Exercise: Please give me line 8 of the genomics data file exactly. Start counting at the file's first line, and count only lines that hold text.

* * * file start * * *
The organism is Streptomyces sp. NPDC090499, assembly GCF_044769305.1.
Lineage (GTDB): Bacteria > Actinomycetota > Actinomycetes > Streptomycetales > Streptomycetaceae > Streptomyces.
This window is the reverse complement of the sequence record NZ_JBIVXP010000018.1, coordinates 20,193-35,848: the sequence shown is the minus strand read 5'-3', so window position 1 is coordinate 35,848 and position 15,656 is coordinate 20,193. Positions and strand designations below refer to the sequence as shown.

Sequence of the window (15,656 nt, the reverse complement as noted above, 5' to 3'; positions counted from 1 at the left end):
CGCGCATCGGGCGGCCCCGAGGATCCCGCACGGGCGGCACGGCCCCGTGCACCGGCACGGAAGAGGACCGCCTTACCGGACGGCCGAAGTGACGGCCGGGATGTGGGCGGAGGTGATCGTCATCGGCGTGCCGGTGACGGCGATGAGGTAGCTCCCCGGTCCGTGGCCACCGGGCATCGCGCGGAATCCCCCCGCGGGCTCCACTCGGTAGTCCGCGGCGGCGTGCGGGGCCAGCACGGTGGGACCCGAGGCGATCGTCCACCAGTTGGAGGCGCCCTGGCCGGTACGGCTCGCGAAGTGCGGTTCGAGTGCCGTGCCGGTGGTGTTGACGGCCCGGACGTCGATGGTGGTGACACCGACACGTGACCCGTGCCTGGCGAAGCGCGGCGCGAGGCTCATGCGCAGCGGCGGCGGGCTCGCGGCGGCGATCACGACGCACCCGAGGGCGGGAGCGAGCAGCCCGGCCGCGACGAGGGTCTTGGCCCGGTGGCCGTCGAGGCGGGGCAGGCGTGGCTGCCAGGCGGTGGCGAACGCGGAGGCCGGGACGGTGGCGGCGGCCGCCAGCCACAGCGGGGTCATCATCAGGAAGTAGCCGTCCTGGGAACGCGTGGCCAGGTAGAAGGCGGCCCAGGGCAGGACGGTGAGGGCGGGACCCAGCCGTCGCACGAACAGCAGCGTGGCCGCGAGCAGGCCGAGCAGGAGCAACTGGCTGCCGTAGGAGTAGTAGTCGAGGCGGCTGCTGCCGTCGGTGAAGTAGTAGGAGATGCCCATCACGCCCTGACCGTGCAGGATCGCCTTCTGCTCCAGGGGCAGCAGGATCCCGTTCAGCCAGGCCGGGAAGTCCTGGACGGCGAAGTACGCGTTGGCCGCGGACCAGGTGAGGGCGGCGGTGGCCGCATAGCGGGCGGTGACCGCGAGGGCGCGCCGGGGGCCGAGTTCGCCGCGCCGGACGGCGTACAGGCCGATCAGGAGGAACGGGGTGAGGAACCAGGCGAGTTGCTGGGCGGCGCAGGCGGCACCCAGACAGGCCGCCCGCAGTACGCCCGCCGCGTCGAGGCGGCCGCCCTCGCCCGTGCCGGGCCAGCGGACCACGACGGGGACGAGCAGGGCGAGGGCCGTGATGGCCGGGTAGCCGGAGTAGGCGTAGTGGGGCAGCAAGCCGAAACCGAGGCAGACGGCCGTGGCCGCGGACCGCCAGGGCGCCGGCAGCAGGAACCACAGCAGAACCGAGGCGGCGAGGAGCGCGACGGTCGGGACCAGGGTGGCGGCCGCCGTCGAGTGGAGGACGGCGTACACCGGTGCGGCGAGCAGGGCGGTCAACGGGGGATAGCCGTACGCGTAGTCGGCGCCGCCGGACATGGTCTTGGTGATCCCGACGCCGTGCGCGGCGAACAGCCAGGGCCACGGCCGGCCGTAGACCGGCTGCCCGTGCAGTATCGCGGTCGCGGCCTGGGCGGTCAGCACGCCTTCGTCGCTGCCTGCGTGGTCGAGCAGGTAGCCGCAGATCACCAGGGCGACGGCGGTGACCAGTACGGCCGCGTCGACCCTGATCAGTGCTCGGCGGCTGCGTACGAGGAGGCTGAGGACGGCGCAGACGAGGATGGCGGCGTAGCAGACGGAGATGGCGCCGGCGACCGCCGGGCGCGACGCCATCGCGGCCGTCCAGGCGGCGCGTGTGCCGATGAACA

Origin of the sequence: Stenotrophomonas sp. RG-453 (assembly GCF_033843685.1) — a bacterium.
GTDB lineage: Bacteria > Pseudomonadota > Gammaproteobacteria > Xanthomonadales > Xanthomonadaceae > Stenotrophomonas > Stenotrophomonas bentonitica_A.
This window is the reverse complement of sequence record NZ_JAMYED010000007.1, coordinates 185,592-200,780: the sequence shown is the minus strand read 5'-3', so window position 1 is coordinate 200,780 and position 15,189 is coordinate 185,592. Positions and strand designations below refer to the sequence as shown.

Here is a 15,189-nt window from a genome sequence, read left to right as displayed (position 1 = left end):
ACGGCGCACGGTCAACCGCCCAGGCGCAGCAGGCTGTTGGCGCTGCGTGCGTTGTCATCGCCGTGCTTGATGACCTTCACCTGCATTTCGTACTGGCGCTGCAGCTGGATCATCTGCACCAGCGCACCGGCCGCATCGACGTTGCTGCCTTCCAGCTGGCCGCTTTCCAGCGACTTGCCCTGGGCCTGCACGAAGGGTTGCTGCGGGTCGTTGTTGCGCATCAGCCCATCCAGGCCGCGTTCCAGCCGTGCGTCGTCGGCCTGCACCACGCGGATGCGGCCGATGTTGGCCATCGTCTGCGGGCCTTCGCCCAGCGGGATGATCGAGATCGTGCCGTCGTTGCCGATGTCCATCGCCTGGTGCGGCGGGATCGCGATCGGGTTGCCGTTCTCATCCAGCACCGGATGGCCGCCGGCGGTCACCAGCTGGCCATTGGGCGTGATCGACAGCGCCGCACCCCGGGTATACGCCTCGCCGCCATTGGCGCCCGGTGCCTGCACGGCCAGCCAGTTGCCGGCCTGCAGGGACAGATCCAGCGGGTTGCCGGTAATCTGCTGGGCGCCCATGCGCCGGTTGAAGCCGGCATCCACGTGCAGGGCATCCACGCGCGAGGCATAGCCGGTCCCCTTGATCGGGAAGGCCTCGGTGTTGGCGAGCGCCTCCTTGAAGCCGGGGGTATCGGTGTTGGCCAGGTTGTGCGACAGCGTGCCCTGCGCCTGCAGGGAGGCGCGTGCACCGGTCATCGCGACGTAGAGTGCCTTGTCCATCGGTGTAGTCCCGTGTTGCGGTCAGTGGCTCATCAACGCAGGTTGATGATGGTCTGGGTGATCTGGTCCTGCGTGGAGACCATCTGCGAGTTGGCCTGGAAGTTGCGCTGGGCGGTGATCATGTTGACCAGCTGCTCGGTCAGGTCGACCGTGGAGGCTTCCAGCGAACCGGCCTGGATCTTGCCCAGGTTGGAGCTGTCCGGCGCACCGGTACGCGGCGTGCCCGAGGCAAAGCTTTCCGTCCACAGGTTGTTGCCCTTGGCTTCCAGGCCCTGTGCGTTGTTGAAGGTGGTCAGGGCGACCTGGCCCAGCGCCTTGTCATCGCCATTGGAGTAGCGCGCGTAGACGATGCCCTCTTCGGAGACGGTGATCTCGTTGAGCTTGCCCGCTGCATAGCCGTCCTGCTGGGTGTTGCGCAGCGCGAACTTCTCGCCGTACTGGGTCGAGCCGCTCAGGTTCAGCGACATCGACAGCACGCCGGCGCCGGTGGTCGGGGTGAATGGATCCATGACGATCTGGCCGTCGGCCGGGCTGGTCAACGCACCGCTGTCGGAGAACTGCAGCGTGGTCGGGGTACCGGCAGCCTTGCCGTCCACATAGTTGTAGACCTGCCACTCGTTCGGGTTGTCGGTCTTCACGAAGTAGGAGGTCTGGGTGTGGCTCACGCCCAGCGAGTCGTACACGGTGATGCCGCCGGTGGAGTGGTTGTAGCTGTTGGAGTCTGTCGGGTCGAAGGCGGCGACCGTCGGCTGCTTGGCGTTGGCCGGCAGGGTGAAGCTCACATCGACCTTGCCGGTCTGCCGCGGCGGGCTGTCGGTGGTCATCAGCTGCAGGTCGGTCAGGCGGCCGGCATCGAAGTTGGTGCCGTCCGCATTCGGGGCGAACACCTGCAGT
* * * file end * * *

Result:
This window is the reverse complement of sequence record NZ_JAMYED010000007.1, coordinates 185,592-200,780: the sequence shown is the minus strand read 5'-3', so window position 1 is coordinate 200,780 and position 15,189 is coordinate 185,592. Positions and strand designations below refer to the sequence as shown.